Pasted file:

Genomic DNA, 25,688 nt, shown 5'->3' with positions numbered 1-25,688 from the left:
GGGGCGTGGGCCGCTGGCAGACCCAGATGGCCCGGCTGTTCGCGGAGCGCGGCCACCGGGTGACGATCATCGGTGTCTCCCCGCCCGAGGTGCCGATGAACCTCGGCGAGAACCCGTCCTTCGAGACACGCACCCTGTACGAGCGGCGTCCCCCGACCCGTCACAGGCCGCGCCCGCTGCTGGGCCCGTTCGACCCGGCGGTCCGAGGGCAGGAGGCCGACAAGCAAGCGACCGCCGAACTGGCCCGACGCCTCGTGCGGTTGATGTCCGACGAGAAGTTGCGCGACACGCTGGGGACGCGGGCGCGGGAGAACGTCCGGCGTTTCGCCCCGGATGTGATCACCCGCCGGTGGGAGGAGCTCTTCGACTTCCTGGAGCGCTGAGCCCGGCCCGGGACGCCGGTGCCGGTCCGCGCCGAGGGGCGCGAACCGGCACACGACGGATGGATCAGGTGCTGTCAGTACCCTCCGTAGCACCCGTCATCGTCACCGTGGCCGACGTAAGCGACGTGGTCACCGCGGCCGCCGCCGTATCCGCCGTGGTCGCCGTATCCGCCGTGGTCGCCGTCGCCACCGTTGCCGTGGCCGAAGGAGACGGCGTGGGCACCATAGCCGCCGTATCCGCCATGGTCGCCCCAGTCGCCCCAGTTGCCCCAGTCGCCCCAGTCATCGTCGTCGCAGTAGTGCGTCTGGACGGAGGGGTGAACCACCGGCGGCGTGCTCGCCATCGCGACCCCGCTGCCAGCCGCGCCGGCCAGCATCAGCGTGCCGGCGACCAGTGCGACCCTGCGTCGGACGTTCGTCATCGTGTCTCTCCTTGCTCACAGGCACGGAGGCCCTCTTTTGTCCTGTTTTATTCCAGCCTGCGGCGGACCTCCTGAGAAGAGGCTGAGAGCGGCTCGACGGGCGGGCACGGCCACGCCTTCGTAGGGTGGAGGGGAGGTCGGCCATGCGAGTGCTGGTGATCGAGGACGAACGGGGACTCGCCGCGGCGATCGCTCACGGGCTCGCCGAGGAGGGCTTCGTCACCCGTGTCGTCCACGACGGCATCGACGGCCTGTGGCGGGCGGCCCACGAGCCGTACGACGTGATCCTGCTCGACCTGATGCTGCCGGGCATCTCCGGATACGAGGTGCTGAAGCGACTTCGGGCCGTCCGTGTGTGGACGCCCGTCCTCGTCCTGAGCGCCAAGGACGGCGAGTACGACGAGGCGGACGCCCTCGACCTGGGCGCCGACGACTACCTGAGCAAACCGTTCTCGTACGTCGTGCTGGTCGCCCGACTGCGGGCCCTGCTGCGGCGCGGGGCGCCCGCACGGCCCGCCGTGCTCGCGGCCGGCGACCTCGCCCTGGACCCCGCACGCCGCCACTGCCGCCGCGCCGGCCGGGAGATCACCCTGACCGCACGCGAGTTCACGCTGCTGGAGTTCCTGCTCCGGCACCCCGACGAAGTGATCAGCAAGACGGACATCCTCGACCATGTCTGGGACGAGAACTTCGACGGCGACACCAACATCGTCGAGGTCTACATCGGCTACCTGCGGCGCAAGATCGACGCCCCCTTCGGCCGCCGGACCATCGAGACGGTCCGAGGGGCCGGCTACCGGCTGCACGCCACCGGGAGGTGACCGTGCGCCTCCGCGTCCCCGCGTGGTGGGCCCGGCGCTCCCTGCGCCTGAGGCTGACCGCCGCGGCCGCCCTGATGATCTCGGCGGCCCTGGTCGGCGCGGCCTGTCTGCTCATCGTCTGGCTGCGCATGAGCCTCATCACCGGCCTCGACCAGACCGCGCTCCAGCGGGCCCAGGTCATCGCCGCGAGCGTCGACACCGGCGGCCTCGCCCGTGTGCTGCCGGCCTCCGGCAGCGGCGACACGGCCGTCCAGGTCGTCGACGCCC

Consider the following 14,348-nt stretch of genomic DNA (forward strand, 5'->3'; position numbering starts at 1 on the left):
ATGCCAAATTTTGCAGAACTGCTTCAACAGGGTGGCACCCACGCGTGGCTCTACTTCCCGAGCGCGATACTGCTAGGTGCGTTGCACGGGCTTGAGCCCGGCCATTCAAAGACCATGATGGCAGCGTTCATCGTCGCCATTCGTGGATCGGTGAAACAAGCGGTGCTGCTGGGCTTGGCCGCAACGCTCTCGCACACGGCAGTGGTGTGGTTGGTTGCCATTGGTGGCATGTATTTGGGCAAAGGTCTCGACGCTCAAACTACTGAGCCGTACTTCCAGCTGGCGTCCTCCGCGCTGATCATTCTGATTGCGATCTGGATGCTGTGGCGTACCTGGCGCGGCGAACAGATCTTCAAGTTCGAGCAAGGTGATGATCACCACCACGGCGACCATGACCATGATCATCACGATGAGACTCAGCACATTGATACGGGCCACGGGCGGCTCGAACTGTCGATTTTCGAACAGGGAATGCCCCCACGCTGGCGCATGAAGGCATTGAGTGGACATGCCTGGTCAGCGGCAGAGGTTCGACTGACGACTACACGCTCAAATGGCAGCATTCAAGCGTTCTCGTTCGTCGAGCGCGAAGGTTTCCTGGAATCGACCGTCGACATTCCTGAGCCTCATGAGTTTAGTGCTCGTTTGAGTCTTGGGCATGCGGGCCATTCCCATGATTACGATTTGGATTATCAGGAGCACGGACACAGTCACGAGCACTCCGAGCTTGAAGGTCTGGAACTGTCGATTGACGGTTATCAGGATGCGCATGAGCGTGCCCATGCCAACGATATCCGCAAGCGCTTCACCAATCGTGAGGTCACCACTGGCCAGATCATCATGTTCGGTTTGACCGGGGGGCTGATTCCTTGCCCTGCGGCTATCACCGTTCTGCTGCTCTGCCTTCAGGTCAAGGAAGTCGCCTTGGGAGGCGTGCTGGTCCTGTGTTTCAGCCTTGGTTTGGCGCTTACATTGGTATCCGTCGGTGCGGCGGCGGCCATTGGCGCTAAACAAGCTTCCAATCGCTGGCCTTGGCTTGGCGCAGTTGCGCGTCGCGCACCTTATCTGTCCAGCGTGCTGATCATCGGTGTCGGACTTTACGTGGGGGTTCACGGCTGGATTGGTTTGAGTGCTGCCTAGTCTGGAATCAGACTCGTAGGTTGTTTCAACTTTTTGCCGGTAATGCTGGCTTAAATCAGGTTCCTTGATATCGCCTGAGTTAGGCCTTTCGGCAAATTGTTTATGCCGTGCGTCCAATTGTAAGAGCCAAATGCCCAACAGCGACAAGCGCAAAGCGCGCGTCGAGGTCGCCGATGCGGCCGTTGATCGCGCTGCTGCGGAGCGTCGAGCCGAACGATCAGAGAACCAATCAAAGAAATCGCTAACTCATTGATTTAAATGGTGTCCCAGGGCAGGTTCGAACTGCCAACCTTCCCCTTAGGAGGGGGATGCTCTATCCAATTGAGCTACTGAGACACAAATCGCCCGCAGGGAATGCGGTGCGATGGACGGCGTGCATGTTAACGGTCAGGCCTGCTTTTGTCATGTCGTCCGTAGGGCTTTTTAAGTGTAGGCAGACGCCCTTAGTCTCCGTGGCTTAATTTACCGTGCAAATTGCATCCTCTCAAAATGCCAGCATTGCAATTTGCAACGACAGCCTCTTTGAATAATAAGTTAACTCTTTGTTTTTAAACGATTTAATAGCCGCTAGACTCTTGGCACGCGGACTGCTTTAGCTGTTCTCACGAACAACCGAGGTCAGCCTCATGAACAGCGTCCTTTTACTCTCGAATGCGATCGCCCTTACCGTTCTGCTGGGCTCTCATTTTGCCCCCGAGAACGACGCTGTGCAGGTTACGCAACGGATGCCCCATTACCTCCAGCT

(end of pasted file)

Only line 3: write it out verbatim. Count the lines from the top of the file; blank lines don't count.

Consider the following 14,348-nt stretch of genomic DNA (forward strand, 5'->3'; position numbering starts at 1 on the left):